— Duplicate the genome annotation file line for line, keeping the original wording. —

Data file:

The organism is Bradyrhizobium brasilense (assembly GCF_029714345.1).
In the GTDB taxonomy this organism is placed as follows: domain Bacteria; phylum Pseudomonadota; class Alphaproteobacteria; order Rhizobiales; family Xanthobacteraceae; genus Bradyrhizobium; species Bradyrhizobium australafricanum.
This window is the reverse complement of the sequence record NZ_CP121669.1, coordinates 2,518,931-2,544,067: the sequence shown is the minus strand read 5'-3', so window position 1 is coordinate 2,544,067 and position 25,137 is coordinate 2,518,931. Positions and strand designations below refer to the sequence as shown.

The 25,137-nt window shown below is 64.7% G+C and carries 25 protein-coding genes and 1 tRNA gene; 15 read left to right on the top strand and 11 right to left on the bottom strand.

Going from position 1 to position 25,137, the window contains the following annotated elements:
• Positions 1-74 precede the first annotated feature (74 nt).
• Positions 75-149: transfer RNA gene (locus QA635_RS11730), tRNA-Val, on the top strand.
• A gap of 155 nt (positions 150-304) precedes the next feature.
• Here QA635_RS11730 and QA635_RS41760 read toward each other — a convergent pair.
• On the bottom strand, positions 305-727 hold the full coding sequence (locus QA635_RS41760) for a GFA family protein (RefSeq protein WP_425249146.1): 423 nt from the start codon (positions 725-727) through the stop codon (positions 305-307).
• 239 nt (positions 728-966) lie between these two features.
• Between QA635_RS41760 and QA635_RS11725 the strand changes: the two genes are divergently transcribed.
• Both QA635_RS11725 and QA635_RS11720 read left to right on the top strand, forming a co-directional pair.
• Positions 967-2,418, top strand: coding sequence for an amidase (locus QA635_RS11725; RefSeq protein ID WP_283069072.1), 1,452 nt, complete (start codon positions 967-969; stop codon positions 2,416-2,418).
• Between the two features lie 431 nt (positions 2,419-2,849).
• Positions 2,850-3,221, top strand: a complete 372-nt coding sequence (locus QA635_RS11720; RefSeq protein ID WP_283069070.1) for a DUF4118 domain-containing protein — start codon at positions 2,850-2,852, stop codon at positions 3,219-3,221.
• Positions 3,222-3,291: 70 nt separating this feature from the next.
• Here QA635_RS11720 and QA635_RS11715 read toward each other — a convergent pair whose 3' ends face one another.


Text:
The organism is Bradyrhizobium brasilense (assembly GCF_029714345.1).
In the GTDB taxonomy this organism is placed as follows: domain Bacteria; phylum Pseudomonadota; class Alphaproteobacteria; order Rhizobiales; family Xanthobacteraceae; genus Bradyrhizobium; species Bradyrhizobium australafricanum.
This window is the reverse complement of the sequence record NZ_CP121669.1, coordinates 2,518,931-2,544,067: the sequence shown is the minus strand read 5'-3', so window position 1 is coordinate 2,544,067 and position 25,137 is coordinate 2,518,931. Positions and strand designations below refer to the sequence as shown.

The 25,137-nt window shown below is 64.7% G+C and carries 25 protein-coding genes and 1 tRNA gene; 15 read left to right on the top strand and 11 right to left on the bottom strand.

Going from position 1 to position 25,137, the window contains the following annotated elements:
• Positions 1-74 precede the first annotated feature (74 nt).
• Positions 75-149: transfer RNA gene (locus QA635_RS11730), tRNA-Val, on the top strand.
• A gap of 155 nt (positions 150-304) precedes the next feature.
• Here QA635_RS11730 and QA635_RS41760 read toward each other — a convergent pair.
• On the bottom strand, positions 305-727 hold the full coding sequence (locus QA635_RS41760) for a GFA family protein (RefSeq protein WP_425249146.1): 423 nt from the start codon (positions 725-727) through the stop codon (positions 305-307).
• 239 nt (positions 728-966) lie between these two features.
• Between QA635_RS41760 and QA635_RS11725 the strand changes: the two genes are divergently transcribed.
• Both QA635_RS11725 and QA635_RS11720 read left to right on the top strand, forming a co-directional pair.
• Positions 967-2,418, top strand: coding sequence for an amidase (locus QA635_RS11725; RefSeq protein ID WP_283069072.1), 1,452 nt, complete (start codon positions 967-969; stop codon positions 2,416-2,418).
• Between the two features lie 431 nt (positions 2,419-2,849).
• Positions 2,850-3,221, top strand: a complete 372-nt coding sequence (locus QA635_RS11720; RefSeq protein ID WP_283069070.1) for a DUF4118 domain-containing protein — start codon at positions 2,850-2,852, stop codon at positions 3,219-3,221.
• Positions 3,222-3,291: 70 nt separating this feature from the next.
• Here QA635_RS11720 and QA635_RS11715 read toward each other — a convergent pair whose 3' ends face one another.